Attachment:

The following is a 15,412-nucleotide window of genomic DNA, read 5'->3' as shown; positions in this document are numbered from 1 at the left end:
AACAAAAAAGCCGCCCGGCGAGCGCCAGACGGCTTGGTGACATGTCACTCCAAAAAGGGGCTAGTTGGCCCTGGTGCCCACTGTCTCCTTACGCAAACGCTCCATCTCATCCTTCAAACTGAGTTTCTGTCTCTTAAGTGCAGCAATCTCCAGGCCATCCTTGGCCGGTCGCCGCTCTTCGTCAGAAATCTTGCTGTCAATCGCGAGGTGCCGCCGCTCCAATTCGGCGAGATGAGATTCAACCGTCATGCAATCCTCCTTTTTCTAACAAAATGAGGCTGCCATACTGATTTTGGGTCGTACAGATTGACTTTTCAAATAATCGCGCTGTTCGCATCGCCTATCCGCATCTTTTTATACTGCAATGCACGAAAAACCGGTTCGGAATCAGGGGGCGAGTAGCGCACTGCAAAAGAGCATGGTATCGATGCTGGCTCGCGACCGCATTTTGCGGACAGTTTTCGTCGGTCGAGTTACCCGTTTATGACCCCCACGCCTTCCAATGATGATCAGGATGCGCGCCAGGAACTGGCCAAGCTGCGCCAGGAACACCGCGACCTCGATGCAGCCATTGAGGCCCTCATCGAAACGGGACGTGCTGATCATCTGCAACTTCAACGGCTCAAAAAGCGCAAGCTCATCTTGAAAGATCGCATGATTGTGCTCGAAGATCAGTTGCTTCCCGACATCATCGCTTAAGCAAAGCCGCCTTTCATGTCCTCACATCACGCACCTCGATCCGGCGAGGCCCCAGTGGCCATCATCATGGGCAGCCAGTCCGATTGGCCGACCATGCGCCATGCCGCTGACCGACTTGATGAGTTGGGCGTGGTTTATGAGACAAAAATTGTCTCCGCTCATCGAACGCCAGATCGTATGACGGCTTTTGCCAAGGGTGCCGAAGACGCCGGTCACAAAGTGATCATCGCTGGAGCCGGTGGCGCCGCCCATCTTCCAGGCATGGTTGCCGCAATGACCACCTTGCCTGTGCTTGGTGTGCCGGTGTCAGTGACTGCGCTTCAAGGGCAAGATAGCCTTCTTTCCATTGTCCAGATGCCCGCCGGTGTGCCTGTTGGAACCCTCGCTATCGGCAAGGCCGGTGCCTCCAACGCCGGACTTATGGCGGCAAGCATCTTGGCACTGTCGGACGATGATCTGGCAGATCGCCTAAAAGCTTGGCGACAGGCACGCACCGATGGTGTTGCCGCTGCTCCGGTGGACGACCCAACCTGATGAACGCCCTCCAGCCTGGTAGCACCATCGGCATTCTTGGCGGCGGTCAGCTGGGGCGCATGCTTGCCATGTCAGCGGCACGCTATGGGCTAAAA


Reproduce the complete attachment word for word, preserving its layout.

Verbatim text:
The following is a 15,412-nucleotide window of genomic DNA, read 5'->3' as shown; positions in this document are numbered from 1 at the left end:
AACAAAAAAGCCGCCCGGCGAGCGCCAGACGGCTTGGTGACATGTCACTCCAAAAAGGGGCTAGTTGGCCCTGGTGCCCACTGTCTCCTTACGCAAACGCTCCATCTCATCCTTCAAACTGAGTTTCTGTCTCTTAAGTGCAGCAATCTCCAGGCCATCCTTGGCCGGTCGCCGCTCTTCGTCAGAAATCTTGCTGTCAATCGCGAGGTGCCGCCGCTCCAATTCGGCGAGATGAGATTCAACCGTCATGCAATCCTCCTTTTTCTAACAAAATGAGGCTGCCATACTGATTTTGGGTCGTACAGATTGACTTTTCAAATAATCGCGCTGTTCGCATCGCCTATCCGCATCTTTTTATACTGCAATGCACGAAAAACCGGTTCGGAATCAGGGGGCGAGTAGCGCACTGCAAAAGAGCATGGTATCGATGCTGGCTCGCGACCGCATTTTGCGGACAGTTTTCGTCGGTCGAGTTACCCGTTTATGACCCCCACGCCTTCCAATGATGATCAGGATGCGCGCCAGGAACTGGCCAAGCTGCGCCAGGAACACCGCGACCTCGATGCAGCCATTGAGGCCCTCATCGAAACGGGACGTGCTGATCATCTGCAACTTCAACGGCTCAAAAAGCGCAAGCTCATCTTGAAAGATCGCATGATTGTGCTCGAAGATCAGTTGCTTCCCGACATCATCGCTTAAGCAAAGCCGCCTTTCATGTCCTCACATCACGCACCTCGATCCGGCGAGGCCCCAGTGGCCATCATCATGGGCAGCCAGTCCGATTGGCCGACCATGCGCCATGCCGCTGACCGACTTGATGAGTTGGGCGTGGTTTATGAGACAAAAATTGTCTCCGCTCATCGAACGCCAGATCGTATGACGGCTTTTGCCAAGGGTGCCGAAGACGCCGGTCACAAAGTGATCATCGCTGGAGCCGGTGGCGCCGCCCATCTTCCAGGCATGGTTGCCGCAATGACCACCTTGCCTGTGCTTGGTGTGCCGGTGTCAGTGACTGCGCTTCAAGGGCAAGATAGCCTTCTTTCCATTGTCCAGATGCCCGCCGGTGTGCCTGTTGGAACCCTCGCTATCGGCAAGGCCGGTGCCTCCAACGCCGGACTTATGGCGGCAAGCATCTTGGCACTGTCGGACGATGATCTGGCAGATCGCCTAAAAGCTTGGCGACAGGCACGCACCGATGGTGTTGCCGCTGCTCCGGTGGACGACCCAACCTGATGAACGCCCTCCAGCCTGGTAGCACCATCGGCATTCTTGGCGGCGGTCAGCTGGGGCGCATGCTTGCCATGTCAGCGGCACGCTATGGGCTAAAA